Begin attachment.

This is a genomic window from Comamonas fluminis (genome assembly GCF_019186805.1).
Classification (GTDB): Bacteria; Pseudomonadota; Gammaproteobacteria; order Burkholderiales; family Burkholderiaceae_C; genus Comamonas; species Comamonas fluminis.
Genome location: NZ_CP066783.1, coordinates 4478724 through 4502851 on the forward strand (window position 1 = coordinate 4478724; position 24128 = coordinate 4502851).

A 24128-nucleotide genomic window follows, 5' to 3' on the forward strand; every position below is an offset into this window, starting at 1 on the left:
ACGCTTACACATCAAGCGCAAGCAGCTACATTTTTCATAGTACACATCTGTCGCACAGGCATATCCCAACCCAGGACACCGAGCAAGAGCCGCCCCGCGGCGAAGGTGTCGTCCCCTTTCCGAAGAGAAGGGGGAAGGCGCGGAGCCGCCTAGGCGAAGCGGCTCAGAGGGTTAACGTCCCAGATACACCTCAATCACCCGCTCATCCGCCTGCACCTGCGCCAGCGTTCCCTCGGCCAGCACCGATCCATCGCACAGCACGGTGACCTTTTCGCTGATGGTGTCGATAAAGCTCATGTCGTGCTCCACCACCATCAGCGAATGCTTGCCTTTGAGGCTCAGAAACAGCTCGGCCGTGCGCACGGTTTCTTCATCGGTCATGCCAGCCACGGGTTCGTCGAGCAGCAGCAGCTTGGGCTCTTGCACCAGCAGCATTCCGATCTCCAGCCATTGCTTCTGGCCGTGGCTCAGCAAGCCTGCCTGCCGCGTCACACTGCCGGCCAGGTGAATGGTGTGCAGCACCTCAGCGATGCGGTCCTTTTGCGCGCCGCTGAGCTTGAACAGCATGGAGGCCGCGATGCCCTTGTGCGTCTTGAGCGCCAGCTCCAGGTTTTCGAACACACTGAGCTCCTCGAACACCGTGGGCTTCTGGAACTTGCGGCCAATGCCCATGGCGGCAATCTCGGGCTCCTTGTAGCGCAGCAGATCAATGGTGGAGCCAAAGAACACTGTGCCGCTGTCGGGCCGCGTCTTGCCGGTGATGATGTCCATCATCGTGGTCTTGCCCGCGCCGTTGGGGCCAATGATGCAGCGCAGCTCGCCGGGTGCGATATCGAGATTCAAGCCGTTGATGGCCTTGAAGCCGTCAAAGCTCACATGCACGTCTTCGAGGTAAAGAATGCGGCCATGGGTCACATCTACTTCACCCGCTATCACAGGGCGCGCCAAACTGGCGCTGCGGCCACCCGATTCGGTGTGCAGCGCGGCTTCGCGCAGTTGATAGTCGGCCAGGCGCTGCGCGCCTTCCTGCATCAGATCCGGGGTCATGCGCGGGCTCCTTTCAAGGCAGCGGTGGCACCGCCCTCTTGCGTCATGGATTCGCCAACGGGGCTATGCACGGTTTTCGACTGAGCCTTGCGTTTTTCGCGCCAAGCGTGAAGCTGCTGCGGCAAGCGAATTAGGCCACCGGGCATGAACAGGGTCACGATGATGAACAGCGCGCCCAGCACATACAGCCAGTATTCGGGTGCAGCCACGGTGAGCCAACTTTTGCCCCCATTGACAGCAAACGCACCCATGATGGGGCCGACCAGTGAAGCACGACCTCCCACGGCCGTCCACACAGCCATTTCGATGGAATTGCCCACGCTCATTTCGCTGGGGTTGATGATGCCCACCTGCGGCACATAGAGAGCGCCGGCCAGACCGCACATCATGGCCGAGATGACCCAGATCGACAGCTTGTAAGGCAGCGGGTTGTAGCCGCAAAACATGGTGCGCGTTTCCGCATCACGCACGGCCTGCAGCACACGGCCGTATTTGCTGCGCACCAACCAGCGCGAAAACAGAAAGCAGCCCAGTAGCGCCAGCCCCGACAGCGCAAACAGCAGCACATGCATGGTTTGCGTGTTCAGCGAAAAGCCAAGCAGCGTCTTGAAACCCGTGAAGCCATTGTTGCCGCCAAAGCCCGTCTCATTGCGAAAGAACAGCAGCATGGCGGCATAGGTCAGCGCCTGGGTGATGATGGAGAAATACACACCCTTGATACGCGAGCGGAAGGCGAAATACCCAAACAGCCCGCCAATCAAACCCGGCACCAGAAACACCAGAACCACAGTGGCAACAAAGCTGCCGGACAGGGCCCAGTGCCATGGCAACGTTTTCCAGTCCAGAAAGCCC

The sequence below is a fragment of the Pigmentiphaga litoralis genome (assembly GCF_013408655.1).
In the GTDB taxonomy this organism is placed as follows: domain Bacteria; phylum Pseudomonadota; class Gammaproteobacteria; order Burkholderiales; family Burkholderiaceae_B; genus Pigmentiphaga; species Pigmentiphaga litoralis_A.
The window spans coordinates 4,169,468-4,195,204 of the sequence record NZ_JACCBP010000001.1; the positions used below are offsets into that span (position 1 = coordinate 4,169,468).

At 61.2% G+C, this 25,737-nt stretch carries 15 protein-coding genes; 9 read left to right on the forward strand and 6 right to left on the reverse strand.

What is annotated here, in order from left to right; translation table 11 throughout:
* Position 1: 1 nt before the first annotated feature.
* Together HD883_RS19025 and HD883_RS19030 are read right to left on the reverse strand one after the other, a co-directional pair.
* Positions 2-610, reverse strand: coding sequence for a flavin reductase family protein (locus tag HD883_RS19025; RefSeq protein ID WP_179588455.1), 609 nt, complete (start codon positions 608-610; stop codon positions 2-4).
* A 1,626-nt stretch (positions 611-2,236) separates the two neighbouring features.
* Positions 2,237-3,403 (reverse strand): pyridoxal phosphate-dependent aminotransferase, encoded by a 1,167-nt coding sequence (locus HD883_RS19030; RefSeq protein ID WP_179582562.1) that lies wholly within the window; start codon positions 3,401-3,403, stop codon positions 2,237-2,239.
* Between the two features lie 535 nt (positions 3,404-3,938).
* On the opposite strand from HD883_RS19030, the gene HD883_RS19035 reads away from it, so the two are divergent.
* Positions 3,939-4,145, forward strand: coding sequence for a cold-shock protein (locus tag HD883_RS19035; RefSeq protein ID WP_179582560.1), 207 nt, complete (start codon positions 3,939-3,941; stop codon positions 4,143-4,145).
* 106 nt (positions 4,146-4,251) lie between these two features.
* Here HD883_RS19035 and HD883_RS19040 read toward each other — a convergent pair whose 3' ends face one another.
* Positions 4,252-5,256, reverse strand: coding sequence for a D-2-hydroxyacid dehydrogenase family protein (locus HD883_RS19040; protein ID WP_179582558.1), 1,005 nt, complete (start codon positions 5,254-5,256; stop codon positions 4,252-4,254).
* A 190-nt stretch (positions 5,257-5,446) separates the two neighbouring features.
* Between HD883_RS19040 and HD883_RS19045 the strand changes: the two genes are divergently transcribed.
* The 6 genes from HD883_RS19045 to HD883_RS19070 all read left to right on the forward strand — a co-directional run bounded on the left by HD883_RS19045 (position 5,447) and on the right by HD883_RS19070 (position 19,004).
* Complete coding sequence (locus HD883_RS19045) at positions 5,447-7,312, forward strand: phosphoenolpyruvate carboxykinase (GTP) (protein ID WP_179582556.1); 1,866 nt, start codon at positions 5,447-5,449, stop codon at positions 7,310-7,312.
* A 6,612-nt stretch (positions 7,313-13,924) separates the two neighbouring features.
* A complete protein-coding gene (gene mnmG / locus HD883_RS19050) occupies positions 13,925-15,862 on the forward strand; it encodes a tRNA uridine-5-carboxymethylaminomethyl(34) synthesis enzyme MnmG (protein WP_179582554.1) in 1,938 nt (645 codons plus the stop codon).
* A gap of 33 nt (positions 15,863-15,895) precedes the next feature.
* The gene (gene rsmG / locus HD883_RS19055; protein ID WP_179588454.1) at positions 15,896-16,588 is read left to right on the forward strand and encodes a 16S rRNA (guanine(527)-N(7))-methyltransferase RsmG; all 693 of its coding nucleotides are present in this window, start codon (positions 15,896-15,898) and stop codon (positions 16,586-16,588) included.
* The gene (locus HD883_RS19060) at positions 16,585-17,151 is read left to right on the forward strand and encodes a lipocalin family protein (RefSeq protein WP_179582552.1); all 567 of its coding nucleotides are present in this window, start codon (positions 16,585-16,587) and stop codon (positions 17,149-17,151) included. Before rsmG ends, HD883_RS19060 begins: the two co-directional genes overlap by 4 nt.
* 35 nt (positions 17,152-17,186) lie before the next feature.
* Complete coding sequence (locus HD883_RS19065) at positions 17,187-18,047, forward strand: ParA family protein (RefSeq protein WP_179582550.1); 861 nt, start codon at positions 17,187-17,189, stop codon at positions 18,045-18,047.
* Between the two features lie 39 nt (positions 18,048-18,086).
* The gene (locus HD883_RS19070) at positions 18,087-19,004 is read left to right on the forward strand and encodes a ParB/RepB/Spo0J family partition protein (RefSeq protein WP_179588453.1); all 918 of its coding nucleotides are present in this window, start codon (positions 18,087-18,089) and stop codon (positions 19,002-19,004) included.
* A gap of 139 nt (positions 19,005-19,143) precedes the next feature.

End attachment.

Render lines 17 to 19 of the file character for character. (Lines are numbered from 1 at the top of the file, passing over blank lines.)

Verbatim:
* On the opposite strand from HD883_RS19030, the gene HD883_RS19035 reads away from it, so the two are divergent.
* Positions 3,939-4,145, forward strand: coding sequence for a cold-shock protein (locus tag HD883_RS19035; RefSeq protein ID WP_179582560.1), 207 nt, complete (start codon positions 3,939-3,941; stop codon positions 4,143-4,145).
* 106 nt (positions 4,146-4,251) lie between these two features.